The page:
Week of August 25, 2017
Stay informed about all things Copyright with our weekly Copyright News Round Up.
For Sale: Gently Used MP3 Music Files?
Terrica Carrington | Nowadays there are several services that allow people to resell used goods quickly and efficiently online. And while platforms like eBay, Amazon, and LetGo are popular sites for selling everything from used furniture and clothing to electronics, another site—ReDigi—wants to allow users to resell gently used digital music files over the internet. The problem? That business model runs counter to the law.
Five Questions with Singer/Songwriter Katie Garibaldi
Copyright Alliance | This week we would like you to meet one of our Individual Creator Members, Katie Garibaldi.
1. What was the inspiration behind becoming a professional songwriter/music artist? What do you enjoy most about the creative process?
I’ve had a positive reaction and closeness to music ever since I was a baby, and I created melodies and sung them since I can remember.
Copyright and the Historical Record
Terry Hart | On August 18, 1787, James Madison proposed to the Constitutional Convention what would become Article 1, Section 8, Clause 8 of the Constitution, granting Congress the authority to make copyright (and patent) laws. To mark 230 years since that occasion, I’m posting the text of a brief talk I gave during the Center for Protection of Intellectual Property’s fourth annual fall conference October 2016 (video of the talk available here). The text is mildly edited for style, since I talk less grammatically correct than I write.
Friday’s Endnotes – 08/25/17
Terry Hart | “The tech of ‘Terminator 2’ – an oral history — A thorough story of the groundbreaking work done on the 1991 film. The FX team didn’t just create the memorable shots, they had to develop the tools to create those shots. “On my first day at work, I came in the door, they sat me down, and they showed me the storyboards, and they went through this binder. And I’d point to a page and say, ‘Oh, well that looks interesting. How are you going to do that?’ And they’re like, ‘Oh, we don’t know yet.’””
We Are Far From Skokie: Free Speech in Cyberspace
David Newhoff | ““I hate Illinois Nazis.” – Jake Blues, The Blues Brothers (1980)
I think my first introduction to the complexities of living in a nation with a constitutional right like the First Amendment was in the 7th Grade. Our teacher had the class watch and discuss the film Skokie (1981), a dramatization of the circumstances surrounding the 1977 legal case National Socialist Party of America v. Village of Skokie. At that time, a group of about 30-50 National Socialist Party members wanted to march, dressed in Nazi-style uniforms, through an Illinois village that was home not only to a large Jewish population, but to quite a number of Holocaust survivors. Concern was reasonably high among state officials that the community’s promise to rally 12,000 to 15,000 counter-demonstrators would lead to violence.”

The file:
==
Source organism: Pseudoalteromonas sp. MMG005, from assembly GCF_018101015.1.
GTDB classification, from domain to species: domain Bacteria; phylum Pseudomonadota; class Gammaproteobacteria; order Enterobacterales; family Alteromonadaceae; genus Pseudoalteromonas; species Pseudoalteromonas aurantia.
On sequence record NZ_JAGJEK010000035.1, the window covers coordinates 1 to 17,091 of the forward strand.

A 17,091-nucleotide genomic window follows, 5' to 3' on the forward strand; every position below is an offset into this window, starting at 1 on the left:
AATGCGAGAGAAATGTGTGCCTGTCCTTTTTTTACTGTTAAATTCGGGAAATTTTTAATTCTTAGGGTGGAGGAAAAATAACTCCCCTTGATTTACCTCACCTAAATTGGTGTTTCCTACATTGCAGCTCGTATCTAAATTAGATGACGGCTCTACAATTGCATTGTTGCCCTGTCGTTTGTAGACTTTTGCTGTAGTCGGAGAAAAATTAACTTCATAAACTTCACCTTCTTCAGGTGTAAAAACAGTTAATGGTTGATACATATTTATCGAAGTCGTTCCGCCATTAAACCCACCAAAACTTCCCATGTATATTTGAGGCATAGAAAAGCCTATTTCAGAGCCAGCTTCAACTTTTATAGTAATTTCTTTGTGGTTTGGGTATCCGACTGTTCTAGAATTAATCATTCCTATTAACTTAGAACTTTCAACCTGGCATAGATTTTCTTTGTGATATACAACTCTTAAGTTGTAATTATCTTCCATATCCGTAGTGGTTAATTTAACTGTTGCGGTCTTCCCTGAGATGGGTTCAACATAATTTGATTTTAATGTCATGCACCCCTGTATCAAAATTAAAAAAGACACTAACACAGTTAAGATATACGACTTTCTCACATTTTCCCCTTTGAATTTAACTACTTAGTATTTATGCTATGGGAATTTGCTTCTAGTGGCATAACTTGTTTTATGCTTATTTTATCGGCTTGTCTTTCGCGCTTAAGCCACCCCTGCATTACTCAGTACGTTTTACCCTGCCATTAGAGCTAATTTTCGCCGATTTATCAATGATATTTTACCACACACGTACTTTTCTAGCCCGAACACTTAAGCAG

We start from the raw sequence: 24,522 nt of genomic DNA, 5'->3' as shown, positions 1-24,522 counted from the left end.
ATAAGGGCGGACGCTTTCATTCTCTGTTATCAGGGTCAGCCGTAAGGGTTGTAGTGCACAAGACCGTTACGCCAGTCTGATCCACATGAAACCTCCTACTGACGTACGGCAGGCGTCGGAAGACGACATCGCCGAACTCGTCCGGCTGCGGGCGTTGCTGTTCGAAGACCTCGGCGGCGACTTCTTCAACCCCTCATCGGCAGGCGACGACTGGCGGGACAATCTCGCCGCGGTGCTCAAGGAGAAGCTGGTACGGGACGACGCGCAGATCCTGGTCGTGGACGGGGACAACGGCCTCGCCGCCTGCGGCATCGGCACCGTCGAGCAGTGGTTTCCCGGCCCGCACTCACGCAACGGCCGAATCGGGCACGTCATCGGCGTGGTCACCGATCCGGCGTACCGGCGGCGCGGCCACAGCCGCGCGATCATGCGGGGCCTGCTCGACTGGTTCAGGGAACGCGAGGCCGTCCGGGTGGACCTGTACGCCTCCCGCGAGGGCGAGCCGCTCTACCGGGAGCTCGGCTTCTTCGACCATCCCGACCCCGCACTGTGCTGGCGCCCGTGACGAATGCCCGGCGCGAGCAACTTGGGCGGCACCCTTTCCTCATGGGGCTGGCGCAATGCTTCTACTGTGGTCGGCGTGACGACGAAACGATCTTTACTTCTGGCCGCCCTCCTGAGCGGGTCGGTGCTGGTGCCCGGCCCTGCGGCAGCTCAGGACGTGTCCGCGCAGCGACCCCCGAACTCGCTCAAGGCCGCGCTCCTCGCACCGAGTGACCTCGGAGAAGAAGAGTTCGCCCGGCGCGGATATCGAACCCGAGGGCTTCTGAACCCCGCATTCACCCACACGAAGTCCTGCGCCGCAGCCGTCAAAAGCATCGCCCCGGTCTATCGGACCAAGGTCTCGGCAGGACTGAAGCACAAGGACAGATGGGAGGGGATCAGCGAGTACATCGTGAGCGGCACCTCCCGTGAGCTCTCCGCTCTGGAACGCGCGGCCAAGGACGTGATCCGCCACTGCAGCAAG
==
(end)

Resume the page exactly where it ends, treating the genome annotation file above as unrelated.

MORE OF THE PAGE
Wanda’s Wannabe Theme Parks in China: Lacking the “Secret Sauce” of Familiar Copyrighted Content
Hugh Stephens | “A year ago, when I wrote about Dalian Wanda Chairman Wang Jianlin’s boast that he would “devour” Disney’s theme parks in China (“Mickey’s Adventures in China: Theme Park Wars and Copyright”), Wanda was riding high. From humble beginnings as a property developer in the Chinese city of Dalian, Wang had become China’s wealthiest man through building mega shopping centres, many of them anchored by large cinema complexes, and had gone on to expand abroad, buying AMC Cinemas for $2.6 billion in 2012 and Legendary Pictures for $3.5 billion in 2016. Wang’s hunger for entertainment assets (he was eyeing Paramount) created such a political backlash in the US that 18 members of Congress signed a letter to the US General Accounting Office urging that the mechanism used in the US to review foreign investments from a national security angle (the Committee on Foreign Investment in the United States, or CFIUS) consider investment from China in the entertainment sector as a possible “strategic threat”.”
Ninth Circuit Says VidAngel’s Wings Made of Wax
David Newhoff | ““Drat! Phooey! Shucks!” must be what the folks at VidAngel are saying after this morning’s opinion was handed down by the Ninth Circuit Court of Appeals in Disney Enterprises v. VidAngel. Affirming the decision of a California district court, the panel agreed that the movie studio plaintiffs would very likely prevail on the merits in all of the triable issues in the case. Thus, the preliminary injunction ordered by the lower court will stand, and VidAngel will not be allowed to operate as it had been while the company considers whether or not they will take its case to trial. I’m going to bet they won’t.”